So you just started forging, and you’re wondering if you can use those old parts of the engine for making knives. You want to recycle stuff; the material looks good, but before you start, you just want to check how good that steel really is…
What about things like bearing races, bolts, coil springs, wheel spindles? Can we use them, or it’s not worth bothering?
Some would say no, and that mystery metal is a fool’s game. “Get yourself decent metal, so you know exactly what you’re working with!”
But it’s not that simple, and today we’re “melting” it all down and explaining why.
In short, engine parts will function pretty well for making knives, but it’s much easier to work with a known object and known heat treat. They’re far better for artists than tool makers as they don’t need to overly worry about if it was good steel, only if it’s suitable aesthetically.
I think a lot of us have grappled with the “scrapyard tool steel” subject. My mechanic used to give me coil springs and leaf springs whenever I wanted them. One time he had so many steel parts piled up I drove it to the scrap metal dealer for him after cherry-picking all the good stuff out of the pile and passed some of it on to me for decorative knives.
This functioned reasonably well, and I was able to have some fun using it, but I used “store-bought” tool steel as time went on.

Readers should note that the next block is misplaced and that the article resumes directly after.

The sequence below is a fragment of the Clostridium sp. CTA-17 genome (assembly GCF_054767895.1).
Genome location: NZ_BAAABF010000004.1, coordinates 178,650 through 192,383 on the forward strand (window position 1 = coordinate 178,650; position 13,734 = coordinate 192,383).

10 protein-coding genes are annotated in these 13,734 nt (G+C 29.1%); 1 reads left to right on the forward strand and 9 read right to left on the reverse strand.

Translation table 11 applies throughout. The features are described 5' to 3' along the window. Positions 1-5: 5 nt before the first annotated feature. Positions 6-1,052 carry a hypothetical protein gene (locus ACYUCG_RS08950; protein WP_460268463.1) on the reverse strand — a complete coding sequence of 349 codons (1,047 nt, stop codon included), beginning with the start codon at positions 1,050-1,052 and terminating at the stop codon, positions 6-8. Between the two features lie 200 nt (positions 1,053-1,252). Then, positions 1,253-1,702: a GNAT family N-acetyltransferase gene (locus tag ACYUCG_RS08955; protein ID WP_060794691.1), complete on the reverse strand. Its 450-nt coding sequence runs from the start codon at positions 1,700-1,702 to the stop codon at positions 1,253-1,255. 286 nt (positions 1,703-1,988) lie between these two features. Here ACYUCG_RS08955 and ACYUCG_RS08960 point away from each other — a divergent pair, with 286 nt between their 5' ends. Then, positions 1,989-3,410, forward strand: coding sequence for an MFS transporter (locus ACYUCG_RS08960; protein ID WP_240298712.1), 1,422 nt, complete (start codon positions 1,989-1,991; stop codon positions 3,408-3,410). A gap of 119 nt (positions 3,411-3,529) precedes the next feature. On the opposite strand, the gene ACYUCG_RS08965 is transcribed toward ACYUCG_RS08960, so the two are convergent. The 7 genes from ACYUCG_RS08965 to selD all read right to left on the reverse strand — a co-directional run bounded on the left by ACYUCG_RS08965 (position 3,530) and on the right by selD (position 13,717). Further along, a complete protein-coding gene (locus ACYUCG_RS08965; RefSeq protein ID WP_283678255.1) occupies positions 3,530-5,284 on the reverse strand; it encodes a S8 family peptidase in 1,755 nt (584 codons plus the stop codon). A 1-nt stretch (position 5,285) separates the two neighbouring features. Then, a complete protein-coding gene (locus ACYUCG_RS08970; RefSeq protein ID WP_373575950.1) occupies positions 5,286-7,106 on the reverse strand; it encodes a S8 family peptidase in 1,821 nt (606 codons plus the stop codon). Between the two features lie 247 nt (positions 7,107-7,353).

Anyway, let’s dive into dissecting this subject so you can get a better understanding of engine steel and how and when to use it!
You Can Use Bearing Races (52100) for Knife-Making
If you’re in the process of making forge with bearings races, you want to know if this material is going to warp the original machined shape.
Research (link na relevantnu stranicu) has found that adequately normalized and annealed 52100 bearing races will warp during hardening if you don’t heat both sides evenly. It doesn’t seem to matter that the temp is equal, but the time at temp has to be also equal, or the blade will curve to the side that was at temp the longest.
The experiments I have done have shown me that the more forging that takes place, the better the performance of the finished knife in the form of cross-sectional reduction. So based on this, I need to say that it doesn’t matter whether a blade was formed out of a bearing or a race but how much forging, at the proper (low) temp was done to reach the finished blade. All coupled with proven heat-treating processes.
You might’ve been told that bearing races cannot be used for knives as this material has a memory and will warp when heat treated back to the original curve. If you heat to forging temp (according to studies) at around 2000 degrees and press flat in your 100-ton press, equalize and normalize, anneal, etc., it might look like the grain orientation will be struck new upon forging.
I believe that any knife made from 52100 has the potential to be a magnificent knife. I use an acetylene torch to heat my blade and take proper care to alternate from one side to the other during heating.
The trick with 52100 is never to allow it to get too hot and always stop hammering before it gets too cold. There is a short forging time with this steel in my experience. If the steel goes above critical, it will develop hairline cracks and forging too cold. Normalizing correctly is of utmost importance with 52100.